Ludendorff and the Spring Offensive of 1918

Ludendorff’s offensives of 1918

The Ludendorff Offensive is often called the Spring Offensive. These attacks were the last major assaults on British and French lines by the German forces during the First World War. Ludendorrf, the German commander, realised that the arrival of thousands of American soldiers in the coming months could make the German war effort impossible to maintain. Germany was already struggling to feed its people and had suffered very high casulaty rates. To win the war, Ludendorrf realised that a large and decisive assault had to be made before the Americans arrived in larger numbers and before Germany ran out of supplies and men.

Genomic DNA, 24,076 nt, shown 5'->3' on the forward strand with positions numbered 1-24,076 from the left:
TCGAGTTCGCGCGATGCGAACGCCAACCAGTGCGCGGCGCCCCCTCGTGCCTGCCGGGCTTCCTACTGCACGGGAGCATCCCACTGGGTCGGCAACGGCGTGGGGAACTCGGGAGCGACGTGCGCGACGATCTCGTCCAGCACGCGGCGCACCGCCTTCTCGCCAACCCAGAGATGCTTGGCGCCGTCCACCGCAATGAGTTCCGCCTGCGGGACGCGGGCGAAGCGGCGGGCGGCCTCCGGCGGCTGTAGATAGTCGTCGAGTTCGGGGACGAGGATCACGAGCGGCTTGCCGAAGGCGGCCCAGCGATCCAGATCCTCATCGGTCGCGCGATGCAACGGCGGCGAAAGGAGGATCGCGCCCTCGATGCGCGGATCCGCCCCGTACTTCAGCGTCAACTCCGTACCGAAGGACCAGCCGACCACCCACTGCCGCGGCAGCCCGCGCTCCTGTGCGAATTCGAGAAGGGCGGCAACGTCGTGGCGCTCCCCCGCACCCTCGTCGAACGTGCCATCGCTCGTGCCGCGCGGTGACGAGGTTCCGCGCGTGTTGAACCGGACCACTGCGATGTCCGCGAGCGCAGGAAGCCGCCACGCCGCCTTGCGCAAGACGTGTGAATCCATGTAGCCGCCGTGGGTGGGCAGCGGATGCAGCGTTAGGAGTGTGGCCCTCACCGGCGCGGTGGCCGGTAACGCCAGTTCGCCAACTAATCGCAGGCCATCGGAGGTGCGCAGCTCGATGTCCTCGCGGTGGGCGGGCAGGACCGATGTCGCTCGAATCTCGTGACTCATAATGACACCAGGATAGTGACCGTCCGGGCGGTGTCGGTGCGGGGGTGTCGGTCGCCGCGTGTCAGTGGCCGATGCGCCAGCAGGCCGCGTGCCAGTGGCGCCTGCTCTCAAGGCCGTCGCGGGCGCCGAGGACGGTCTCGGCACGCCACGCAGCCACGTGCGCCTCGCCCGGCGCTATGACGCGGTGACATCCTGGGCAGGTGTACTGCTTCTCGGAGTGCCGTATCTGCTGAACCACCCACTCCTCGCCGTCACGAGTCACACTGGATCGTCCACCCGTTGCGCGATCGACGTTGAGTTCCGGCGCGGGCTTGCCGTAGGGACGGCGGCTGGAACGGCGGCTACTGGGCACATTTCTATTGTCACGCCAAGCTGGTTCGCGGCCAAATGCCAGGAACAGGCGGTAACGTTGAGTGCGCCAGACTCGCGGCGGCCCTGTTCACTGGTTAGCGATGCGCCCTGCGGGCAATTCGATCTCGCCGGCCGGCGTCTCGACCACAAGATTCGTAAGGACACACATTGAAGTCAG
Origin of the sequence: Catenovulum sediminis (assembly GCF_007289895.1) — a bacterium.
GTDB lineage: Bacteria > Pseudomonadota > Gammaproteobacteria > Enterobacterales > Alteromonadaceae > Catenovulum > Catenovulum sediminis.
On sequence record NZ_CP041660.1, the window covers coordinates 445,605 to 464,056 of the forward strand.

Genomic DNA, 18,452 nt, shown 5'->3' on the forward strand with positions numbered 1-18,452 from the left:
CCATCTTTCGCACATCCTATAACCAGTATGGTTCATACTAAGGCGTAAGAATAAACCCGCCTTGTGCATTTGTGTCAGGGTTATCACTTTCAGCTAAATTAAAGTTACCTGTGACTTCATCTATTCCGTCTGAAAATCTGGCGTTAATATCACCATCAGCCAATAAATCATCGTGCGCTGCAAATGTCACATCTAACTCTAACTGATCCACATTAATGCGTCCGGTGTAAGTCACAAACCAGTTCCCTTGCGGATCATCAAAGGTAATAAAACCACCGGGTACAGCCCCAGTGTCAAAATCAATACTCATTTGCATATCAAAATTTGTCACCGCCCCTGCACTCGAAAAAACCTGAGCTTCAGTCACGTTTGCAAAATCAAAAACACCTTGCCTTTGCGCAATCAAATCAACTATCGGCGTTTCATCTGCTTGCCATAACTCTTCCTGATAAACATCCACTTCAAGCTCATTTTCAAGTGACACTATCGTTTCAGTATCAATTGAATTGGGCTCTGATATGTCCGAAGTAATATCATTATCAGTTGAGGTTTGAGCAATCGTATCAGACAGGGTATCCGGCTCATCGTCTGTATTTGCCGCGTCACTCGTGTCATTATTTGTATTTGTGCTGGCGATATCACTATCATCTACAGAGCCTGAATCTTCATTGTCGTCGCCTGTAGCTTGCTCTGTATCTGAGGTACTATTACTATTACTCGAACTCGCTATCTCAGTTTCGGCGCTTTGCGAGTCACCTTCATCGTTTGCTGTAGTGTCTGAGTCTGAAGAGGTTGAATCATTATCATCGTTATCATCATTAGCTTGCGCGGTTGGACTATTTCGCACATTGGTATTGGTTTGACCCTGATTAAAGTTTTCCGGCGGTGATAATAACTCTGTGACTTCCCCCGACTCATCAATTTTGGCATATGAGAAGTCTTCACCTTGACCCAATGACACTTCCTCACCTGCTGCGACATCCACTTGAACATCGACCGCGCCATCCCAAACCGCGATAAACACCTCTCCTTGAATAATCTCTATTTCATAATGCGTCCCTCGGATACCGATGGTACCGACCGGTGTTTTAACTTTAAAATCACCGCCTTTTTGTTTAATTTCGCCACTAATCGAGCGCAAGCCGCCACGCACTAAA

The offensive was designed to break through the Allied lines at the point where the British and French lines met, hoping that this would result in confused defences. Large numbers Storm troopers were deployed and the Germans made their largest advances of the war since Trench warfare had begun. However they were unable to sustain the advances and the advance came to an end in April, 1918.


Wikipedia entry on the Spring Offensive.

History of War analysis of the Ludendorrf Offensive.

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